While this may seem like your run of the mill cat-lost-and-returns story, there are a number of questions it raises about cats, their owners, and technology. As it turns out, the cat, Boo, went missing when she was 4 years old. The owner, Janet Adamowicz of Harrogate, England, gave tabby up for lost and moved on, adopting two other cats who she named Ollie and Tessie.
Boo was found by someone who lived 40 miles away from Janet’s home, brought it to a vet who then used the implanted microchip to locate the owner. According to Janet, Boo remembered her and then proceeded to take her home to join Ollie and Tessie. And everyone lived happily ever after.
Or did they? There is no word as to how the other cats reacted to the new intruder, who tend to be territorial by nature. There is less room and more competition for attention at feeding time. For Janet it is one more litter box to maintain and one more vet bill, provided everything is normal with Boo after 13 years on the run. If not, there may be multiple vet bills in the future, devaluing Boo’s presence.
Then there is Boo herself. Everyone knows that once you feed a cat it will keep coming back and pestering you until you give in. But here, Boo was reported to have only been slightly dehydrated but otherwise in good health, making you wonder why she didn’t bother trying to find her way back home. When asked whether she had a missing cat, at first Adamowicz unequivocally said no. She later said that Boo “has done well as a 17-year-old cat to last that long as a stray cat — it really is remarkable.” Maybe Janet was glad she left. Maybe Janet should be investigated for animal abuse.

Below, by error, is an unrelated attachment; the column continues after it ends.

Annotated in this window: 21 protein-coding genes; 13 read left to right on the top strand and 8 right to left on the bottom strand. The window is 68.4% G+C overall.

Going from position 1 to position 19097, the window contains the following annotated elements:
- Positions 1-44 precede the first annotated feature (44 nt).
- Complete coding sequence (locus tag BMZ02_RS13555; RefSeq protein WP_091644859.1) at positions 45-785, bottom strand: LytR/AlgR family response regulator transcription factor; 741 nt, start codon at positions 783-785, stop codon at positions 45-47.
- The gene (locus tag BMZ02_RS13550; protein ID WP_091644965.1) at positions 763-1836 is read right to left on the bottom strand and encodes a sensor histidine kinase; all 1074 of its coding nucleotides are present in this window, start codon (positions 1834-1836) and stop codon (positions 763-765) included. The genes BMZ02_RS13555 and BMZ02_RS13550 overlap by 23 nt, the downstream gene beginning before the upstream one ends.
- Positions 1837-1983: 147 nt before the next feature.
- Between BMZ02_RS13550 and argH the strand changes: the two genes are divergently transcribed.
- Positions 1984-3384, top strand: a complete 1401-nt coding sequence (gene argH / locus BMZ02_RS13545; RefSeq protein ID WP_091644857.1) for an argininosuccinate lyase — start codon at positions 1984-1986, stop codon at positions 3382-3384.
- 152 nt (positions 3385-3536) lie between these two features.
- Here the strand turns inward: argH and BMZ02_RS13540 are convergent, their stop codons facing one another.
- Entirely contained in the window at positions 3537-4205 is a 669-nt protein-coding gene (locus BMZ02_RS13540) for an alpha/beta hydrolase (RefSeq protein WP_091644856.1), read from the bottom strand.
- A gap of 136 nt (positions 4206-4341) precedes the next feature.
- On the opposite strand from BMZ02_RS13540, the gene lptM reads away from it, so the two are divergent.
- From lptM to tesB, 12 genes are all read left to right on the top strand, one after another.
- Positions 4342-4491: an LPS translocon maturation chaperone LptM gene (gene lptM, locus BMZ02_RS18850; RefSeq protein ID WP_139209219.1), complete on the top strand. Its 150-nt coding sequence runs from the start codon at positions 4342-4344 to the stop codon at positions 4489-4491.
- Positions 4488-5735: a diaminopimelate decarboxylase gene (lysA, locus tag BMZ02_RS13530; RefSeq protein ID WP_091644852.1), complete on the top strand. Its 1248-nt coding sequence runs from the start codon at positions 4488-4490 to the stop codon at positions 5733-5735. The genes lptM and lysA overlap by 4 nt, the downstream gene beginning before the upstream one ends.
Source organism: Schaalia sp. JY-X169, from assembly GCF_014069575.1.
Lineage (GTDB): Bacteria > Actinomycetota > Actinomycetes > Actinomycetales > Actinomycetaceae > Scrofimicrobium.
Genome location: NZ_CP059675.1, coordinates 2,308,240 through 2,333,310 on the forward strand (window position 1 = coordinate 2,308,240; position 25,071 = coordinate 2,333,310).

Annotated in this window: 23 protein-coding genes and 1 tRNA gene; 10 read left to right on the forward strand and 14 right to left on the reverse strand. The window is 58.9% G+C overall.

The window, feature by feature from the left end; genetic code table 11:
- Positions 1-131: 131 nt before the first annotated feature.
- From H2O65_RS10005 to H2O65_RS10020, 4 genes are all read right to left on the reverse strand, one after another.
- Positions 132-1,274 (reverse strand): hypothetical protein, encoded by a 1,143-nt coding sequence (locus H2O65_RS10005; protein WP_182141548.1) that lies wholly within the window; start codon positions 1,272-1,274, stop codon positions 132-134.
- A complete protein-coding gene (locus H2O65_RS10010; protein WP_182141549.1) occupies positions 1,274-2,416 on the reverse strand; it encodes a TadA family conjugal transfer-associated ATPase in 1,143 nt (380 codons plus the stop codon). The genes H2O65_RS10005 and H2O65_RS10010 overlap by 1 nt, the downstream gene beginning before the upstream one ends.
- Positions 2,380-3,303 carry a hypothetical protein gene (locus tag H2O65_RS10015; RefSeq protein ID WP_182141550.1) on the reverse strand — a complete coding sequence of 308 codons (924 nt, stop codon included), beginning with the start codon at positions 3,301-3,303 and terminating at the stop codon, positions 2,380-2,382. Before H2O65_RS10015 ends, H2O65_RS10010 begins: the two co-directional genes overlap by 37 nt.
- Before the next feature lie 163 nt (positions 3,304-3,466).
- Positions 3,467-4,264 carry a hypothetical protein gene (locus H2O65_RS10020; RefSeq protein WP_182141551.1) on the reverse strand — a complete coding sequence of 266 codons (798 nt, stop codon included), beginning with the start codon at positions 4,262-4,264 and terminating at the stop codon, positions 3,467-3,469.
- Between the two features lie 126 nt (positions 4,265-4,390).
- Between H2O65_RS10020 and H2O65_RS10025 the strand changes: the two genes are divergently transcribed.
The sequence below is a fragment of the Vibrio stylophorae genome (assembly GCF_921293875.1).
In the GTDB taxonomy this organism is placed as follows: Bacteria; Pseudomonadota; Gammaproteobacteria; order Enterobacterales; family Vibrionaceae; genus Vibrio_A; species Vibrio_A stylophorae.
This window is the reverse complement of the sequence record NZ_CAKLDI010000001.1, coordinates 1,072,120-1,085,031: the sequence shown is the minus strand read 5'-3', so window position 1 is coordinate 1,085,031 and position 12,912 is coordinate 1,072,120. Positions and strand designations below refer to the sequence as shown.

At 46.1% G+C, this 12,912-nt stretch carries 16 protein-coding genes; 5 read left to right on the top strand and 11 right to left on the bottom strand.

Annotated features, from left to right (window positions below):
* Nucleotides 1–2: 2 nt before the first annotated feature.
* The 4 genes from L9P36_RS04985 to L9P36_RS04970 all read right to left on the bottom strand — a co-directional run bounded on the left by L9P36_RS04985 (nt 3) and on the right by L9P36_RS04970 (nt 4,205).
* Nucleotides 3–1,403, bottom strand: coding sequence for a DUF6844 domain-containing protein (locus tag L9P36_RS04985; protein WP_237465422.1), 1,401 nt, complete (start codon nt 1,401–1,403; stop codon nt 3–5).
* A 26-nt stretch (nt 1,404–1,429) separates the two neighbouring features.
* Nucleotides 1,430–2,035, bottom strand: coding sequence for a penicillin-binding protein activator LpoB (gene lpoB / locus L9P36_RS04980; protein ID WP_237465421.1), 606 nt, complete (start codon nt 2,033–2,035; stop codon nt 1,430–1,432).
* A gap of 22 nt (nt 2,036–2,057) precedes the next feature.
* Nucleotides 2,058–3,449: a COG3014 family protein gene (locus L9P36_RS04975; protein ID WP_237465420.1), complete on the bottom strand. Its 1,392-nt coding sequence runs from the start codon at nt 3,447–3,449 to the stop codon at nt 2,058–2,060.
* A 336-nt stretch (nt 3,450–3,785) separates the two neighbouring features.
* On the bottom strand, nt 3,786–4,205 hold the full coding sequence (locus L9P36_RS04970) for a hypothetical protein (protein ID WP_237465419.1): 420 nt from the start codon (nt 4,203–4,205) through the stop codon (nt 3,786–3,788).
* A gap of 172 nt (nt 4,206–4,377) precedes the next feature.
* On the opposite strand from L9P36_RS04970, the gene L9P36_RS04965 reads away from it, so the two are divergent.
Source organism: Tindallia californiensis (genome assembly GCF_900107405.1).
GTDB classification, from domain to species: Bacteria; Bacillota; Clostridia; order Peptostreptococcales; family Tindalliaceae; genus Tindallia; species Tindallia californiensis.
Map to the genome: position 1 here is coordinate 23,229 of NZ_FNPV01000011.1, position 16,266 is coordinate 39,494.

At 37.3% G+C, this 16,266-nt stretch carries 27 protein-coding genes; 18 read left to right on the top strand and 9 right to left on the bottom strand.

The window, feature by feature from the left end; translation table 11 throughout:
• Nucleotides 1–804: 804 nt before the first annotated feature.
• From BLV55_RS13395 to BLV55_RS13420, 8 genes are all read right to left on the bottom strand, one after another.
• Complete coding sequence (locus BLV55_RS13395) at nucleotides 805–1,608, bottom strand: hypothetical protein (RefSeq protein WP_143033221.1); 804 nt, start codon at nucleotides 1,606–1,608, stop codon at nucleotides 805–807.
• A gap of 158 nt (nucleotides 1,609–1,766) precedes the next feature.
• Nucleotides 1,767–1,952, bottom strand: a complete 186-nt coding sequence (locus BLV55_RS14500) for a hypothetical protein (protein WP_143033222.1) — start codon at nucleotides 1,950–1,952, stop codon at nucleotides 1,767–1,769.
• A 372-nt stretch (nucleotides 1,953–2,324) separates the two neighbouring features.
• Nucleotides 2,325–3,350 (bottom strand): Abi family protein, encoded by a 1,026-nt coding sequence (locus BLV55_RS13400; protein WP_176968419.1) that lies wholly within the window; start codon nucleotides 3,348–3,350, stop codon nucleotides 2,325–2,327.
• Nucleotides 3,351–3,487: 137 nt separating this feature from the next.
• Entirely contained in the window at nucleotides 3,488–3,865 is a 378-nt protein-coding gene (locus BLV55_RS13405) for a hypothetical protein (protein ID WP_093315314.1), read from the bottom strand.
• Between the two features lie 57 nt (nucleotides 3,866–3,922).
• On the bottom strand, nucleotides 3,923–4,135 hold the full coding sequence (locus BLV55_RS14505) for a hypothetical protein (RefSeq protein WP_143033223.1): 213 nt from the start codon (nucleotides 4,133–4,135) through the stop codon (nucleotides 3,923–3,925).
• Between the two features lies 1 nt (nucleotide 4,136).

Speaking of animal rights, maybe Boo was quite content to forage about the landscape, as she had done for more than a decade. Ms. Do-Gooder neighbor snatched her up after seeing Boo wander about for a few weeks. Doesn’t Boo have the right to be left alone? It seems if Boo wanted to return home she had 13+ years of opportunity to do so. And what if Boo had a litter that required her attention, now uncared for because of Ms. Do-Gooder? The do-gooder’s name apparently is unavailable, but it can be asked just how she managed to get her hands on Boo? Cats, nervous creatures that they are, tend to shy away from strangers.
Back to Adamowicz, she said that Boo remembered her. You would be right to ask just how she knows this. If you find the article, which comes complete with pics, you don’t see a very happy cat. Actually, Boo looks kind of grumpy, maybe because she has begun to realize that with her discovery comes the loss of freedom. It’s likely that for her own protection Boo will be forced to become a house cat, imprisoned for the remainder of her 9 lives. The microchip can ensure that.
Which brings about the issue of the role of technology. As most people know, technology is a
double edged sword. The story says that everyone at the vet’s office was happy with the reunion. But this seems like a possible violation of an animal owner’s rights. If my pet – cat, dog, ferret – decides to go on their own why should I be required to take them back in a decade later? The alternative may have been to put Boo down, but the legal alternatives have to be investigated since this is a rare event. Maybe there should be an expiration date built into the implants that not only free the pet from their owner, but allow the owner to move on. It seems only humane.
How serious these issues actually are is up to the reader, but there do seem to be more than a few questions to be asked and answered. Some of these questions would fall by the way side if Boo was injured or showed signs of recent abuse. Getting her to a safe place would have been a priority – and rightfully so.
So Miss Janet Adamowicz of Harrogate, England, if you are reading this article, know there is at least one person who is wondering why your first response to the news of your missing cat was “Boo who?”